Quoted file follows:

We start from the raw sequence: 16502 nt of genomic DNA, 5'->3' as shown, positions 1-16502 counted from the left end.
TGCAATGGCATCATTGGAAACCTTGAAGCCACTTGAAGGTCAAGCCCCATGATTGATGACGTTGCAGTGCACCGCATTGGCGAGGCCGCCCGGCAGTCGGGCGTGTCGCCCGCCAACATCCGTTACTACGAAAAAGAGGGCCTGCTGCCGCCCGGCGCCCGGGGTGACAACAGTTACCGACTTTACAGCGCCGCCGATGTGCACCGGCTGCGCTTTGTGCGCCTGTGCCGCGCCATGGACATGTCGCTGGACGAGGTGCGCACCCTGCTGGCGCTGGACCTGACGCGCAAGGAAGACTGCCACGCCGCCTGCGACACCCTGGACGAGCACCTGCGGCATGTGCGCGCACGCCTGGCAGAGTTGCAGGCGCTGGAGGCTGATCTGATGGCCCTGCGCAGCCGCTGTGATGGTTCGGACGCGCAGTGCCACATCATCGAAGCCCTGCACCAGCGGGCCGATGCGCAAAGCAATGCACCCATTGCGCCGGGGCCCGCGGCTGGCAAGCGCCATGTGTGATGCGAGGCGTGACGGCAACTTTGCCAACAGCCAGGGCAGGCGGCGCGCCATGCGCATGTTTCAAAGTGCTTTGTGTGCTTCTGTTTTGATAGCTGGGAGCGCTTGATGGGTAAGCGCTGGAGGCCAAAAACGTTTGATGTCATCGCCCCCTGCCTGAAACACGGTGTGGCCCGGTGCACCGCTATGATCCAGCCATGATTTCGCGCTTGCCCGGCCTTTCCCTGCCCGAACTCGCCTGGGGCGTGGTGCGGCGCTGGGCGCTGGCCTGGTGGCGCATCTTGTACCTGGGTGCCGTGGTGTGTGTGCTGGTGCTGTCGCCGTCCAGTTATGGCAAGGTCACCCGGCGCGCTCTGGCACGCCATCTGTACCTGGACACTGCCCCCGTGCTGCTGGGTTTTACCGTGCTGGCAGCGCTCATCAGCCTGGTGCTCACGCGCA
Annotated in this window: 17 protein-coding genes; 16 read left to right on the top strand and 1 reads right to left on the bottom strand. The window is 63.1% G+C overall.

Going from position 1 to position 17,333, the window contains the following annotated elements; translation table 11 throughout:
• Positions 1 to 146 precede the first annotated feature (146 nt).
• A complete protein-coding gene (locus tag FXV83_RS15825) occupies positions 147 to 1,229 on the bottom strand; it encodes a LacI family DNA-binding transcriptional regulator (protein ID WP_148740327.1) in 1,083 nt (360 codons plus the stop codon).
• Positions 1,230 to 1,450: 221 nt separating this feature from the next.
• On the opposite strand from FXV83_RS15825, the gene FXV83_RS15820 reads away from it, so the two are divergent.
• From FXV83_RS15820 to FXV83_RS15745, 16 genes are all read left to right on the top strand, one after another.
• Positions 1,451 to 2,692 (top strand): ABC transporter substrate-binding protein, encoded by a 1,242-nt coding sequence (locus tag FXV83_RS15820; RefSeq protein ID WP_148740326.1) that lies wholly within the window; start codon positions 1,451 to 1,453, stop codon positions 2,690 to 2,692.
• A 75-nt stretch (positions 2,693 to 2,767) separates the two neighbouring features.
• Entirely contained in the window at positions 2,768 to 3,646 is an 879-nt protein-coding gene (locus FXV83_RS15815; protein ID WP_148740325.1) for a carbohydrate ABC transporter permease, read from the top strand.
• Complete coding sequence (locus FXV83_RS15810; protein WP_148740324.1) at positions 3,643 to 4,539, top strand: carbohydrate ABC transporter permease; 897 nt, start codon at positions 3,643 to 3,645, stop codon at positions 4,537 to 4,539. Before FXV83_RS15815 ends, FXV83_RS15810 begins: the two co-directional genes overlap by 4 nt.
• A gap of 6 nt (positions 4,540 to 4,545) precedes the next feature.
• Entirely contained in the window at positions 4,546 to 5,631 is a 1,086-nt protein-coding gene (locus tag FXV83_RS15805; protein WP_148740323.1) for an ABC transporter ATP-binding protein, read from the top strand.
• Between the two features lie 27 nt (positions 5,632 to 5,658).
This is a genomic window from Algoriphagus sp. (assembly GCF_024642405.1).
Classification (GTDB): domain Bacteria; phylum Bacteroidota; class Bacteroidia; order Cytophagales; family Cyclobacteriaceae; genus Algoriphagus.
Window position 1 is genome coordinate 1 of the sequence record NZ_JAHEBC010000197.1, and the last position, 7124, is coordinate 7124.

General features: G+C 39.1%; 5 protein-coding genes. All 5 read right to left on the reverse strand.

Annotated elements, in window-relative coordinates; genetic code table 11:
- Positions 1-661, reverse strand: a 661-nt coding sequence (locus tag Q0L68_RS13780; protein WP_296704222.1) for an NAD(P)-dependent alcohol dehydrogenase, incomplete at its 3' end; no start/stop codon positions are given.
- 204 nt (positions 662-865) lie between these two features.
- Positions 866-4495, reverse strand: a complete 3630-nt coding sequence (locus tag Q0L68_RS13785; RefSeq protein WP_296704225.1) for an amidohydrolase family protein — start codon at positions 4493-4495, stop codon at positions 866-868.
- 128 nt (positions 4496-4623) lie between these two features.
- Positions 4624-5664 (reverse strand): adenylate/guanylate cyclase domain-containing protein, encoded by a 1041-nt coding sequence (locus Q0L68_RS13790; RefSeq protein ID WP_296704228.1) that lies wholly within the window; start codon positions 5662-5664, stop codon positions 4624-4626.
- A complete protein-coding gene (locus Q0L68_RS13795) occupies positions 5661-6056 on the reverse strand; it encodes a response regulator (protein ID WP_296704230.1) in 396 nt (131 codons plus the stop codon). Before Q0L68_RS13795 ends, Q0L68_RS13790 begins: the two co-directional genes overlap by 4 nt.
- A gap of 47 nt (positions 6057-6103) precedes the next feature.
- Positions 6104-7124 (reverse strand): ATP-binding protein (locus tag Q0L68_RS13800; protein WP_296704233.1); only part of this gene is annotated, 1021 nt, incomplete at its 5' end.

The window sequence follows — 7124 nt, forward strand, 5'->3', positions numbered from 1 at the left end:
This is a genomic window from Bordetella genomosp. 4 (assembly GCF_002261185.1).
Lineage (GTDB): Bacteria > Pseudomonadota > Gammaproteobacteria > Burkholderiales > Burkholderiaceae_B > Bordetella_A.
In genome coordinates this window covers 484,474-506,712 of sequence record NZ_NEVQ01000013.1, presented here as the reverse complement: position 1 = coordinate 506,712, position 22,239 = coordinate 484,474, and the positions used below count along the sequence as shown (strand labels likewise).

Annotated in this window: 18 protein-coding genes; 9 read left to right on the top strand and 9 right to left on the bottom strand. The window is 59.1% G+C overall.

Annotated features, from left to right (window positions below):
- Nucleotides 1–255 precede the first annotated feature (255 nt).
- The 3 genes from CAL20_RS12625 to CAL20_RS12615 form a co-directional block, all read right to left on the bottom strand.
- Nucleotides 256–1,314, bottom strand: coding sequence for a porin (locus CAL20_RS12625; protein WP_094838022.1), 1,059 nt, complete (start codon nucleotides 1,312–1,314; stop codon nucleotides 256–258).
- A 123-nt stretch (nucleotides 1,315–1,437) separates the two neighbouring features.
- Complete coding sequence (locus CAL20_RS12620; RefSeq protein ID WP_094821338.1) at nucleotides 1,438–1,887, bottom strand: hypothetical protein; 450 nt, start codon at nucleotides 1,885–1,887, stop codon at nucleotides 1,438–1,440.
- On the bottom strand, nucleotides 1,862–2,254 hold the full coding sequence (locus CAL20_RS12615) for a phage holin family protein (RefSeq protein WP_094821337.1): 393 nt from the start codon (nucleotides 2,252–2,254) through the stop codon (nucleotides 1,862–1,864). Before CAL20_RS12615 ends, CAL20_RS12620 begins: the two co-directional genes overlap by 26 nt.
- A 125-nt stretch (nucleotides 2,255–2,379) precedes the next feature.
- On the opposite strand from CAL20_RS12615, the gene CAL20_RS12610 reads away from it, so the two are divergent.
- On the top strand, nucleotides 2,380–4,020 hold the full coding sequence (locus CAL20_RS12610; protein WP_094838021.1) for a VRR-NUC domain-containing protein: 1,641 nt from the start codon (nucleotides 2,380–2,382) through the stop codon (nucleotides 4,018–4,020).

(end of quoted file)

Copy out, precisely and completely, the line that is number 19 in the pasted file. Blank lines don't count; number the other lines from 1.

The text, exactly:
Window position 1 is genome coordinate 1 of the sequence record NZ_JAHEBC010000197.1, and the last position, 7124, is coordinate 7124.